Isy Suttie: The Suttie Show

Note: This review is from 2008

Review by Steve Bennett

With her newfound cult fame, earned from playing unlikely love interest Dobby in Peep Show, the beguiling Isy Suttie returns to the Fringe with a show about how childhood dreams get lost into adulthood.

It is a suitably sweet topic for this uniquely charming performer, but by fragmenting the hour into a series of character pieces of varying interest, rather than following a single narrative as her touching and assured debut did last year, the show dissipates a lot of its potential magic.

As a showcase of her musical skills and versatility with accents, it works fine; but the other personas too often dilute Suttie’s main appeal: her innate, quirky likeability.

The haughty Yvonne Winehouse is typical: she’s a well-drawn, three-dimensional creation, but deliberately humourless, which is something of a drawback for a comedy character. She’s Amy’s cousin, but a world apart: a haughty, Daily Mail-reading middle Englander who fears the strangers who occasionally wander into her village. She sings an overlong health and safety song warning of the dangers of fire, which is just a bit too amateurish even though that was the intention. However the tune voicing her irrational fears of paedophiles is spot-on.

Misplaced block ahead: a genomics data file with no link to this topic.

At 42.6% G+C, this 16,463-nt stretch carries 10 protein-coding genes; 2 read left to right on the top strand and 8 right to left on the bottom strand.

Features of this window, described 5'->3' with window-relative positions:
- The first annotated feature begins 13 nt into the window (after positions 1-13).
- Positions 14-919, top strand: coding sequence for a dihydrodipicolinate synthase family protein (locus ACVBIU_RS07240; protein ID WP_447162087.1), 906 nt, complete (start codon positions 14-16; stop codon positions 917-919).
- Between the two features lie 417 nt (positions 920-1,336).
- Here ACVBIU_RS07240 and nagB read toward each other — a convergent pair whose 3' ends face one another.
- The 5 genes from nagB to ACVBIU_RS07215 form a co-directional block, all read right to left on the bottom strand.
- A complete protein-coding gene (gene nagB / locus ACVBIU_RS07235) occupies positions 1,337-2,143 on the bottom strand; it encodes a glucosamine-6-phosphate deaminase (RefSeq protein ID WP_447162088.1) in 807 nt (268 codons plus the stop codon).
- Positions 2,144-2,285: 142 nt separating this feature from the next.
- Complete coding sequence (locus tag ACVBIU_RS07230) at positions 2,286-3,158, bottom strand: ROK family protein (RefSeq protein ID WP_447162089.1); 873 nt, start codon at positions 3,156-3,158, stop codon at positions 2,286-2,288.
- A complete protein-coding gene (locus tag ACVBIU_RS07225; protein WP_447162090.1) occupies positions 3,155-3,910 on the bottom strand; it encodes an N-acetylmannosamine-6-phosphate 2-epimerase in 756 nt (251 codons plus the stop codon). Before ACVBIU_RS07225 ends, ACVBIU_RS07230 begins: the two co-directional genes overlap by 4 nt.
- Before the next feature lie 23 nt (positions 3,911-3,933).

Then there’s Melody, the forgettable Scouse hairdresser and frustrated singer-songwriter, and the more engaging Ben, the nervous, untalented but determined 12-year old who’s already a serial reject from Britain’s Got Talent. That Suttie can switch convincingly from a pre-teen wannabe to husky-voiced Louisiana jazz singer Mr Mississippi, by inference an elderly black man, certainly shows her range.

Interwoven with this mixed bag of characters are more delightful stories from Isy’s own childhood, when she had dreams of becoming a princess, albino or soldier. She also wrote desperate love songs for schoolgirl crushes and tried her hand at sub-Mills-and-Boon romantic fiction, embarrassing examples of which she’s unashamed to share for our entertainment.

The show would probably benefit from exploring her own childish innocence more, rather than using it as a contrivance to link other characters. The result is still appealing, but also disappointing, given her undeniable promise.

Reviewed by: Steve Bennett

Review date: 1 Jan 2008
Reviewed by: Steve Bennett

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